Postcard History: Statue of Liberty Dedication

By Carla Charter

NEW YORK CITY HARBOR- October 28, 1886, a municipal holiday in New York City, dawned foggy and damp.  However, that did not stop one million New Yorkers from turning out to cheer the dedication of the Statue of Liberty.

Among the special guests attending the dedication were U.S. President and former New York Governor, Grover Cleveland, French Viscount Ferdinand de Lesseps, Frederic-Auguste Bartholdi, designer of the Statue of Liberty

U.S. Senators from New York, William Maxwell Evarts and Chauncey Mitchell Depew.

Lady Liberty was projected to take five years and cost 250,000 francs to complete In reality however construction of the statue took fifteen years and 400,000 francs to complete.

During the Statues Dedication day, there were parades on both land and sea.  When the parade passed Wall Street, traders threw ticker tape from their windows, starting a tradition that continues to this day.  The parade also marched by Joseph Pulitzer’s New York World headquarters.  The newspaper had raised substantial funds for the Statue of Liberty project, mainly by small amounts donated by their readers.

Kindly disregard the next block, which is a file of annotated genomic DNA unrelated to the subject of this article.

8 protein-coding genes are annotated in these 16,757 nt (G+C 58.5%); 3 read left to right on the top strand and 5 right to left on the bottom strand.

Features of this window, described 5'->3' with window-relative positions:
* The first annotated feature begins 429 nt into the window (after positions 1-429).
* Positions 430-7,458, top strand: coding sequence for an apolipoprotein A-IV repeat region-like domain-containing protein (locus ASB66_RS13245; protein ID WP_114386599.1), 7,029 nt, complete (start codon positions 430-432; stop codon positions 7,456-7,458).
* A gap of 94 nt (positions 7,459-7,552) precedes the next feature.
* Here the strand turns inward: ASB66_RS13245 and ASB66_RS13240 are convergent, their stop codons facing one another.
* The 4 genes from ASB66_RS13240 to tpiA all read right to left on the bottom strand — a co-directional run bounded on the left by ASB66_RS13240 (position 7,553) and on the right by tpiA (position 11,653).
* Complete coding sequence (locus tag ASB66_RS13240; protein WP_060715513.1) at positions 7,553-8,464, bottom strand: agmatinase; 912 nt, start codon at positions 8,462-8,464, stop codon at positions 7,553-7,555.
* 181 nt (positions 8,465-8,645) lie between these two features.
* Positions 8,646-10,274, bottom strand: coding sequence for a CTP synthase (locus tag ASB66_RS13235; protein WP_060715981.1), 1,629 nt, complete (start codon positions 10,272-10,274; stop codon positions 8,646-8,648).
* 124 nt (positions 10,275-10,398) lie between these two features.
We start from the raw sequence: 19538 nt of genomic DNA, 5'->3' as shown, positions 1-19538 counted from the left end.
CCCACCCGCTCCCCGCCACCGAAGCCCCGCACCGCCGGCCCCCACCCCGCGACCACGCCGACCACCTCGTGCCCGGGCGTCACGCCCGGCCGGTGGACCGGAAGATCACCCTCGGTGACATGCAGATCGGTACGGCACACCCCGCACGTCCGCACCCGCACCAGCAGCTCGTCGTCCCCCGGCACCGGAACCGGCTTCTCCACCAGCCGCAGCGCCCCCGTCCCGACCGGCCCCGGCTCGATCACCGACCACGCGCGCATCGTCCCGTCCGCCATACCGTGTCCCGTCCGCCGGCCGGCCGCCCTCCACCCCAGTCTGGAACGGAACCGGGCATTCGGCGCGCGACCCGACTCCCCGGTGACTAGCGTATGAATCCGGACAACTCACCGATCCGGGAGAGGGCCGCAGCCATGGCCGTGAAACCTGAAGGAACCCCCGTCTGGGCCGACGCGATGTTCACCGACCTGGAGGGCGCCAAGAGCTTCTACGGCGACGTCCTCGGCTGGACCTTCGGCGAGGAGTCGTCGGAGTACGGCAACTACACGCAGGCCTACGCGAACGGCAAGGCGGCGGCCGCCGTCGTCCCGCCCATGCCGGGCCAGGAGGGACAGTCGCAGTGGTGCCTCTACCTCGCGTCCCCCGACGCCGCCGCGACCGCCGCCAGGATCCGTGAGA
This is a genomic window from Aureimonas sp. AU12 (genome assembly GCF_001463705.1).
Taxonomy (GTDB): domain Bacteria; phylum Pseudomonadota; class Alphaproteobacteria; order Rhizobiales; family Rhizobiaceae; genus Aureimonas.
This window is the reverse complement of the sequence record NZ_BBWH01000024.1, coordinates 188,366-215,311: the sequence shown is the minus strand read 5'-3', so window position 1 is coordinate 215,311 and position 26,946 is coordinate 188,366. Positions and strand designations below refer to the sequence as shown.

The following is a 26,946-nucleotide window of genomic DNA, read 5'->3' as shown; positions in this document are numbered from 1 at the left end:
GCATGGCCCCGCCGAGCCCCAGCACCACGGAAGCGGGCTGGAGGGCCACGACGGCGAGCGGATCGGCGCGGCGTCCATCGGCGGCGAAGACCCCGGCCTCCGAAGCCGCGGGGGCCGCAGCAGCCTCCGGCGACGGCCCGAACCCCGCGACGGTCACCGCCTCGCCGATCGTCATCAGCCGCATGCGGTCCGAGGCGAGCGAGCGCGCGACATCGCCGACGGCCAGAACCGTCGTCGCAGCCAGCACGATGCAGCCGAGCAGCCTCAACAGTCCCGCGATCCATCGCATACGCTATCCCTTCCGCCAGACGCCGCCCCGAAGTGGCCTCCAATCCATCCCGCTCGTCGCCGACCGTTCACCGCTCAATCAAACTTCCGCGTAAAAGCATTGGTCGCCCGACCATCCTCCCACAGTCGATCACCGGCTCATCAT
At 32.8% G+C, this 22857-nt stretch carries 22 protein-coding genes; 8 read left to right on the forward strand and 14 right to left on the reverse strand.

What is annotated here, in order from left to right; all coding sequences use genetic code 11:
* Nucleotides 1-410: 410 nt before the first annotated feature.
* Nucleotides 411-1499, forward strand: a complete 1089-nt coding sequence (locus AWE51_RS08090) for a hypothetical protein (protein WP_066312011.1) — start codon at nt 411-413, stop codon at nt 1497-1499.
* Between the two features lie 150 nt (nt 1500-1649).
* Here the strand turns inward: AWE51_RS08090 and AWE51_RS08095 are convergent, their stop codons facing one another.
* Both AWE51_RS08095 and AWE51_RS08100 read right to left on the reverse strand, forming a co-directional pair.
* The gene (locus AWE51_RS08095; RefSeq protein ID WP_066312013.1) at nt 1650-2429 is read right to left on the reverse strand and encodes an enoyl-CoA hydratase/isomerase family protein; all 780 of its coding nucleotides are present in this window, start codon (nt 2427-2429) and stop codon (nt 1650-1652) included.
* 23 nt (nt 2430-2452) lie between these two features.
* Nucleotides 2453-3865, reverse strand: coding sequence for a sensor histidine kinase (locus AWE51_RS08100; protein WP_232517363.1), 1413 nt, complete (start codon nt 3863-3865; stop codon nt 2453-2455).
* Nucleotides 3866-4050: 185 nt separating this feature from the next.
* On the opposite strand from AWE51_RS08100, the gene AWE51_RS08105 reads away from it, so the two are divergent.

During the official dedication at the base of the statue, Unites States warships saluted her in the harbor.   When Bartholdi released the tri-color French flag that veiled Lady Liberty’s face a roar of guns, whistles, and applause sounded.

Today the Statue of Liberty still stands as a beacon of freedom, attracting visitors from around the world.  More information on the Statue of Liberty can be found at the National Park Service Statue of Liberty website: